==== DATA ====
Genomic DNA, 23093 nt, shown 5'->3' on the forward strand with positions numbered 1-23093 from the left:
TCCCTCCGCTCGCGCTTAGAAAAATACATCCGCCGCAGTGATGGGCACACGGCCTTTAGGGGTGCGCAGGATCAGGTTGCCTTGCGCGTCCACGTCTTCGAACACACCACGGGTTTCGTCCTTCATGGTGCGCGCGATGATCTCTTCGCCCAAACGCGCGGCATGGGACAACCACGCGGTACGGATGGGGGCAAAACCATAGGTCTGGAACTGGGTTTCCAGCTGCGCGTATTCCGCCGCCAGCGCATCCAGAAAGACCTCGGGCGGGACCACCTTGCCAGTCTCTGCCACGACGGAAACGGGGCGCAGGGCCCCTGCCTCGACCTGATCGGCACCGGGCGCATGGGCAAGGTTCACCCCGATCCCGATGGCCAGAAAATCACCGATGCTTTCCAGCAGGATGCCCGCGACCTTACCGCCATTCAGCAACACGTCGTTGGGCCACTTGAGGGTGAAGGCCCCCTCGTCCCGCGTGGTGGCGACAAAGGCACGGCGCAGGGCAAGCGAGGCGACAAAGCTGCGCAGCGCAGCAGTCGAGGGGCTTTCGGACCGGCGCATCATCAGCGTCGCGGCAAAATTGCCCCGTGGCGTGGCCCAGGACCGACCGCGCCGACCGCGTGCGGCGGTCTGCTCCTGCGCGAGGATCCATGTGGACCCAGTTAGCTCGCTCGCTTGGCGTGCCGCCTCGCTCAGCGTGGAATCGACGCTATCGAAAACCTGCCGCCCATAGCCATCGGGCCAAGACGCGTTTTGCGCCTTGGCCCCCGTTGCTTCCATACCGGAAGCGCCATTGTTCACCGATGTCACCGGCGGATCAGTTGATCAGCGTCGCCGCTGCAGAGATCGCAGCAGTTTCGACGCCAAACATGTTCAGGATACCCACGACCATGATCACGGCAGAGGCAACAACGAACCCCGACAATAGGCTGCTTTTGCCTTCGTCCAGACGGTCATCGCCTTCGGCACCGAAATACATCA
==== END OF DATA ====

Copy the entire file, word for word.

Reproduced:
Genomic DNA, 23093 nt, shown 5'->3' on the forward strand with positions numbered 1-23093 from the left:
TCCCTCCGCTCGCGCTTAGAAAAATACATCCGCCGCAGTGATGGGCACACGGCCTTTAGGGGTGCGCAGGATCAGGTTGCCTTGCGCGTCCACGTCTTCGAACACACCACGGGTTTCGTCCTTCATGGTGCGCGCGATGATCTCTTCGCCCAAACGCGCGGCATGGGACAACCACGCGGTACGGATGGGGGCAAAACCATAGGTCTGGAACTGGGTTTCCAGCTGCGCGTATTCCGCCGCCAGCGCATCCAGAAAGACCTCGGGCGGGACCACCTTGCCAGTCTCTGCCACGACGGAAACGGGGCGCAGGGCCCCTGCCTCGACCTGATCGGCACCGGGCGCATGGGCAAGGTTCACCCCGATCCCGATGGCCAGAAAATCACCGATGCTTTCCAGCAGGATGCCCGCGACCTTACCGCCATTCAGCAACACGTCGTTGGGCCACTTGAGGGTGAAGGCCCCCTCGTCCCGCGTGGTGGCGACAAAGGCACGGCGCAGGGCAAGCGAGGCGACAAAGCTGCGCAGCGCAGCAGTCGAGGGGCTTTCGGACCGGCGCATCATCAGCGTCGCGGCAAAATTGCCCCGTGGCGTGGCCCAGGACCGACCGCGCCGACCGCGTGCGGCGGTCTGCTCCTGCGCGAGGATCCATGTGGACCCAGTTAGCTCGCTCGCTTGGCGTGCCGCCTCGCTCAGCGTGGAATCGACGCTATCGAAAACCTGCCGCCCATAGCCATCGGGCCAAGACGCGTTTTGCGCCTTGGCCCCCGTTGCTTCCATACCGGAAGCGCCATTGTTCACCGATGTCACCGGCGGATCAGTTGATCAGCGTCGCCGCTGCAGAGATCGCAGCAGTTTCGACGCCAAACATGTTCAGGATACCCACGACCATGATCACGGCAGAGGCAACAACGAACCCCGACAATAGGCTGCTTTTGCCTTCGTCCAGACGGTCATCGCCTTCGGCACCGAAATACATCA